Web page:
The Ink Splat is our monthly activity letter filled with inspiration sparking challenges and resources guaranteed to inspire your creativity. In this Ink Splat, the book and author spotlighted is Heart of a Tiger by Marsha Diane Arnold along with an author interview! Submit a response to a challenge and you may have a chance to be published online! What are you waiting for?
The Challenge: Bravery
Imagine that you are an animal that lives in a faraway place. Describe what it’s like living there. What is your name? What kind of problems might you encounter?
Try using this new word in your writing:
Valiant is an adjective meaning brave. The valiant cat reached her destination at last.
Submit your response HERE!
Check out a few featured responses!
I live in the jungle. My name is Monkeyeta. Majulie is my best friend. I eat bananas, coconuts, and other fruits. I like to hang on vines and swoop to the next one. I live in a big hole in a tree. My favorite thing to do is sleep. –Zorenza, 2nd grade
I am a sea dragon. My name is Dragabell. I live in Bahari Bay. It is very light at the top but as you go down it gets very dark. I mostly eat seaweed but I sometimes have dessert. My favorite dessert is iceweed. The humans call it ice cream. The bad thing about Bahari Bay is that any creature can come. Also the schoolteachers are so strict too. -Kelly, 3rd grade
I’m Shelly! Im Shelly! Im a baby green sea turtle. My mommy left me. I have many friends/ They are Mr. Clownfish Jr., Elisa Urchin, and Crablet Crusty. I live on planet Bluseus. A planet you thingymaboppers never saw or heard of before. I mostly feast on dead plants. Oh, my mouth waters. And she’s off! –Somerset, 3rd grade
Hello, my name is Buffa and I eat fish. I am a bear and my problem is there is not enough fish for me to eat. A lot of animals live here and I am happy except for not having enough fish. -Josephine, 2nd grade
Submit your response HERE!
Heart of a Tiger by Marsha Diane Arnold
The naming of children is a significant ritual in many cultures. Taking its inspiration from the Indian ceremony of the namakarana, this richly illustrated book then explores the naming, and the progress toward self-realization, of a small, ordinary kitten. Small and ordinary, but as we learn, this kitten is full of grit and determination and bent on earning a name that reflects his inner strength. In the process, he braves the dangers of the hunters and earns the trust of the great Bengal tiger himself.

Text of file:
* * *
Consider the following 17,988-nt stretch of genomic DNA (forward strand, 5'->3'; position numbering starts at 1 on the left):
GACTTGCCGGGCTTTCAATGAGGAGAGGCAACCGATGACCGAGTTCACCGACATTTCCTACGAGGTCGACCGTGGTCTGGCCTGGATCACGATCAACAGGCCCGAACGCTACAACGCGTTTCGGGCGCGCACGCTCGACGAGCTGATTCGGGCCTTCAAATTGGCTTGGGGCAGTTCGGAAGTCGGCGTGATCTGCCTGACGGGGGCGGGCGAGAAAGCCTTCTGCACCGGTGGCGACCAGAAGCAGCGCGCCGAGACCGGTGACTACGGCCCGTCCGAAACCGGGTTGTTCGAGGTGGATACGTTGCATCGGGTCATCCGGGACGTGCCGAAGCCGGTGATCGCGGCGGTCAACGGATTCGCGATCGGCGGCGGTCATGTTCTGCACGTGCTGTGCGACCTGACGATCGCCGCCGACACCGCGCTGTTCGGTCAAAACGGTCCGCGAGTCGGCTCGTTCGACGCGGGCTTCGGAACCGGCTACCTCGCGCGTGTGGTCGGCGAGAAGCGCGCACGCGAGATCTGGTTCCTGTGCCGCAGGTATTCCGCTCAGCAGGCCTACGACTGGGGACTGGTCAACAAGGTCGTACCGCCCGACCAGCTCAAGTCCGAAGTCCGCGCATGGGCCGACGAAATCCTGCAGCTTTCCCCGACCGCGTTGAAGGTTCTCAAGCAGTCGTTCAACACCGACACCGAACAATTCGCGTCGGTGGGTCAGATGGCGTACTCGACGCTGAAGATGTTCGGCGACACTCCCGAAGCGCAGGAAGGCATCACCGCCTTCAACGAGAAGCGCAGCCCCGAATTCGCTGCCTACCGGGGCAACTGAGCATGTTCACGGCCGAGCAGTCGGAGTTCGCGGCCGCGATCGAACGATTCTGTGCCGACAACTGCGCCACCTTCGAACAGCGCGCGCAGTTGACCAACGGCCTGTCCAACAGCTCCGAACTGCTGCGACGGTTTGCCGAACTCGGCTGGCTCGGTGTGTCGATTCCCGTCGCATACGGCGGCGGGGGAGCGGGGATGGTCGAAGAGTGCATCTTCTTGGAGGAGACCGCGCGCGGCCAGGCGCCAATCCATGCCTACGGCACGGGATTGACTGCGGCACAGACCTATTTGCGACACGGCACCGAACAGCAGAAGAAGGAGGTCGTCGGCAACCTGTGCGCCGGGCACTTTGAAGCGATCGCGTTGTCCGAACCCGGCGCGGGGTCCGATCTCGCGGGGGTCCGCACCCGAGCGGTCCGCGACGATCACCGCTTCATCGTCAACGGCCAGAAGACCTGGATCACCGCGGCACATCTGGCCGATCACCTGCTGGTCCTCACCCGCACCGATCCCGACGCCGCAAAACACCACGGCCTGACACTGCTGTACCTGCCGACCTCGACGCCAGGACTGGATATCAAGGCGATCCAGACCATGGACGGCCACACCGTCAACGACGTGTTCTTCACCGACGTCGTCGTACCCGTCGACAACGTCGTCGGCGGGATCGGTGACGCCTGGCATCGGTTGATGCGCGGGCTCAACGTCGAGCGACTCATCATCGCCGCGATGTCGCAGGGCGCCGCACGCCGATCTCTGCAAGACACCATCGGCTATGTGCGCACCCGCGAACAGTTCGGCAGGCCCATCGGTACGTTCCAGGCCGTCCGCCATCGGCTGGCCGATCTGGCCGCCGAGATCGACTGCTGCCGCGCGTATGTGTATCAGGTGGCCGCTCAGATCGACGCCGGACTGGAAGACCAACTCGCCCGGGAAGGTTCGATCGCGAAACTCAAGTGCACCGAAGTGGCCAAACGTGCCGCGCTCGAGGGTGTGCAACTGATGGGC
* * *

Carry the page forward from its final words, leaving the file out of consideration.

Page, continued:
Author, Marsha Diane Arnold, was kind enough to answer a few questions about Heart of a Tiger and her creative process. Thank you, Marsha Diane Arnold!
1) What inspired you to write Heart of a Tiger?
For years, when people asked me where I got the idea for Heart of a Tiger, I was uncertain.
Sometimes writers hear something or see something in their everyday life that gives them an idea for a story or character. But sometimes we’re not sure where our characters come from. Sometimes they just appear from nowhere and sit on our shoulder. They may make us smile, they may make us think, but they always touch our heart and they refuse to go away. Little Four, the main character in Heart of a Tiger was such a character.
In the story, he tells the Beautiful Bengal tiger, “In my heart, I am more than what you see.” I can’t say for sure where Little Four came from, but I believe it was from a deep longing within me to be more than I was. I wanted to be a picture book writer, but, like Little Four, had never had the courage to pursue it.
In Heart of a Tiger, Little Four has a dream, finds a mentor (the Bengal tiger), and finally takes action, which is what we all must do to reach our goals. So, in a way, through the story, I was showing myself the path to my dream, a published book.
Characters who come to us in this way are often parts of ourselves wanting to be expressed. So, express yourself. Magic may arise . . . or even better – stories.
2) Word choice is important in books with illustrations. What would you say is the most important thing to remember when working with words and pictures?
Sometimes I envy writers who are also illustrators. They can play freely with the words and pictures in their books. As a writer who doesn’t illustrate, I must always be aware of the choices and opportunities I give my illustrator in the text I provide.
I had no contact at all with Jamichael Henterly while he created the illustrations for Heart of a Tiger. (I know. That’s a surprising disclosure for many people.) I actually didn’t see any of the illustrations until my ten complementary books arrived in the mail. I was so nervous when I opened the book. But I loved Jamichael’s marvelous illustrations. A few of them were very similar to the vision I had in my mind when I wrote the story. When Jamichael and I met at the Washington State Children’s Choice Award ceremony for Heart of a Tiger, he told the audience, “Marsha and I are kindred spirits.” My editor had chosen my illustrator well.It’s important to leave room for the illustrator’s creativity in your text. If it doesn’t matter that your character’s skirt is red, then don’t use the word “red.” Allow the illustrator to choose. Remember that with every descriptive word you use, you take a choice away from the illustrator. Fewer words can bring your story to a whole new level, sometimes a surprisingly delightful one.